4. Let's move away from the Heat. After the first couple of weeks of the college football season, how would you assess Jenn Brown's performance as a sideline reporter?
Williamson: When we assess people's performance -- and especially the role that she is in -- I know people like to focus on that she's a sideline reporter, but she is a really much more than that. She's been a reporter for SportsCenter, ESPNews and Mike & Mike, so she is a general assignment reporter focusing on college football and working the sideline for us on our Thursday game.
I think she has done a spectacular job at handling all of it and getting to the level she has gotten to. She has done some really good sitdown interviews -- she did Steve Spurrier ahead of the South Carolina game, which was picked up and run as a mini-Sunday Conversation on SportsCenter. She is a real student of our interviewing skills. If you look at her questions, she is not asking yes or no questions. She is asking open-ended questions. With the very quick interviews, with coaches before kickoff and halftime, it's very tough sometimes to get in-depth or insight. I think she is warm on camera, personable, and she has good reporting skills.
She has done a really good job of creating chemistry with Rece Davis and our booth team and at the same time with Brian Kenny on the 6 p.m. SportsCenter. With everything we throw at people and the fact that she is doing multiple games on Thursday and Saturday, it's a heavy load. For anybody to step into that and to hit the ground running, I'm exceptionally pleased where she is right now.
5. Your network recently made major changes with ESPNews. The new format consists of Highlight Express shows and added SportsCenters. A number of readers were surprised that you would drop the NFL press conferences that you aired on Monday and Tuesday and cede this space to the NFL Network and Sirius XM Radio. Why the decision to shift away from live press conferences on ESPNews to studio-based programming?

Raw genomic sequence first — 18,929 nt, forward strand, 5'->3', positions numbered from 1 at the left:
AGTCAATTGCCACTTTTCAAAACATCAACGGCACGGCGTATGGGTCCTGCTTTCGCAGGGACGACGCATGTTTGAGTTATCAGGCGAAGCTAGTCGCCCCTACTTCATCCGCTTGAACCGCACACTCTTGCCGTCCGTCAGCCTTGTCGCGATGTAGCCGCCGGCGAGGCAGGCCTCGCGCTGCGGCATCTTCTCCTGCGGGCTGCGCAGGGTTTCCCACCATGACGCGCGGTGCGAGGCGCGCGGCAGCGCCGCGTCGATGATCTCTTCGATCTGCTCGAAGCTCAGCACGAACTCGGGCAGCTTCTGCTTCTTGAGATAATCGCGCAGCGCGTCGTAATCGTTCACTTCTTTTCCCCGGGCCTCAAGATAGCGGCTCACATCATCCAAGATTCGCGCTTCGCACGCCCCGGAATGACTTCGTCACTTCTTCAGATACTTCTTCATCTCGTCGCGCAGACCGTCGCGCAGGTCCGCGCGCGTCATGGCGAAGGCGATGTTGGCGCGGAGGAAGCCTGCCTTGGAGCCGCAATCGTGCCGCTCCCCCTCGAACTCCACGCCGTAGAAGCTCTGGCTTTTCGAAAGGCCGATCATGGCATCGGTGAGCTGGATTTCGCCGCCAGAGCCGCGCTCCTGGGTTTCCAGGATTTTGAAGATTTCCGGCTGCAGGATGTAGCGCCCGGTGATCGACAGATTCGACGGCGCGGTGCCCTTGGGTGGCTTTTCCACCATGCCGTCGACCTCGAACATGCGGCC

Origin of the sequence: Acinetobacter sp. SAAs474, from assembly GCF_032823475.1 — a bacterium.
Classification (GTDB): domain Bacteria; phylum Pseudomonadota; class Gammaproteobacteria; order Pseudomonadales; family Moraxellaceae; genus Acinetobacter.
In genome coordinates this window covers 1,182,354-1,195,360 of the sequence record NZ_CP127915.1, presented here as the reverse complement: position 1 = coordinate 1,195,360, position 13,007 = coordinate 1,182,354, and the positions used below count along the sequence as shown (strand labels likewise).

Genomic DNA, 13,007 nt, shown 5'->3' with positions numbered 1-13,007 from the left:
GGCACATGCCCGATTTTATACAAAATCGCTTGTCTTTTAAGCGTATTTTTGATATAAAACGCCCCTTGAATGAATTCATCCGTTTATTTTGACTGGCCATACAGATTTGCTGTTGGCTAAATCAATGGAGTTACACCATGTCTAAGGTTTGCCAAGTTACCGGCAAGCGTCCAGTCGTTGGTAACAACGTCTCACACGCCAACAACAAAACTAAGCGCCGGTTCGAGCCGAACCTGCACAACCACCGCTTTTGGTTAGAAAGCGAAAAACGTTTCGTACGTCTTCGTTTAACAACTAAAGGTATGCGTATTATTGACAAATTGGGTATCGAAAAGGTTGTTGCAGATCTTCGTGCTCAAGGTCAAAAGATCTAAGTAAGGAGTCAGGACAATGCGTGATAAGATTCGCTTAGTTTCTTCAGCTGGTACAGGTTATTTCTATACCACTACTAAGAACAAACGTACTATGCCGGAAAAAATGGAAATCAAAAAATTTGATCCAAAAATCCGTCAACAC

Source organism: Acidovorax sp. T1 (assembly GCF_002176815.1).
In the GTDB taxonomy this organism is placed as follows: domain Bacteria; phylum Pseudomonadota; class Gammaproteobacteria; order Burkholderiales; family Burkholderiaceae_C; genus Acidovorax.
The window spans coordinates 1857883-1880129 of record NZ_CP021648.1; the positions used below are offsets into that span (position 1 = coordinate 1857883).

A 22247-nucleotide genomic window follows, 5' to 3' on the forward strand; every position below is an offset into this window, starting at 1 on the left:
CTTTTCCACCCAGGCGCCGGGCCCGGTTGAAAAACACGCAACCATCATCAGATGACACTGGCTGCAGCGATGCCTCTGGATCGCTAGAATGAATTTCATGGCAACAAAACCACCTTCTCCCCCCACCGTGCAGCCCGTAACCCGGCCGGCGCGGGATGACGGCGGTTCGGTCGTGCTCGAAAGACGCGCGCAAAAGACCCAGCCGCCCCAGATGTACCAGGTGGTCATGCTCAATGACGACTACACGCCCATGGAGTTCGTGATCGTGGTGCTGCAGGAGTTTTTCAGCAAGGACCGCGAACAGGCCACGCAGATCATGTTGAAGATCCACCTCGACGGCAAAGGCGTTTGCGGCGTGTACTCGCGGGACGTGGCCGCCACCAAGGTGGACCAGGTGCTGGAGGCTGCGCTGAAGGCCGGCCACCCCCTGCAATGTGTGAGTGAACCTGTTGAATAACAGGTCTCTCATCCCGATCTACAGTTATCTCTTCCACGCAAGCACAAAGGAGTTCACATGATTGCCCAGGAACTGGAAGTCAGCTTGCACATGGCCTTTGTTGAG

Williamson: Here are the two aspects on this. One, it was an overall SportsCenter strategy. If you go back four years, I think we had four live hours of SportsCenter. We expanded it during the day and there were people and critics who said that no one would watch, but the ratings and audience have grown significantly between 9 a.m. to 3 p.m. I think we are up 8 [percent] and 12 percent over last year, and if you go back two years ago when we were on tape, we're up over 20 percent.
We built ESPNews on the 30-minute format. It was down and dirty and people got what they wanted in 30 minutes. But what we did was put the biggest brand that we have next to ESPN on the bench between 3 and 6 in the afternoon and during prime time. As a SportsCenter strategy, that was a mistake. That biggest brand should be there.
The second thing was we thought there was an opportunity to improve the numbers and the ratings, and the early returns are showing that fairly consistency. Whether that is because of the SportsCenter brand or the format, it is driving viewers to ESPNews from 3 to 6 and prime time 7 to 11.
Some of the perfunctory day-after NFL coaches conferences or the press conference in college football or basketball that had become a staple of ESPNews, when you really looked at it, we didn't believe the long-form press conferences were popping and resonating with audiences. So we made the change. NFL press conferences are a big deal on Mondays between 3 and 6, and you will hear from head coaches and get press conference sound, but you will get them in a one-minute or 1:15 increment as opposed to going there for eight minutes live. While it's really early -- we have only been doing this for a month or so and who knows what the long-term growth will be -- it seems we have struck a chord and done the right thing because the audience has responded.
6. ESPN is a month into its expansion of College GameDay. One of the biggest changes was making Erin Andrews a co-host of the program during a new first hour on ESPNU. How would you assess the change and the performance of Andrews in her new role?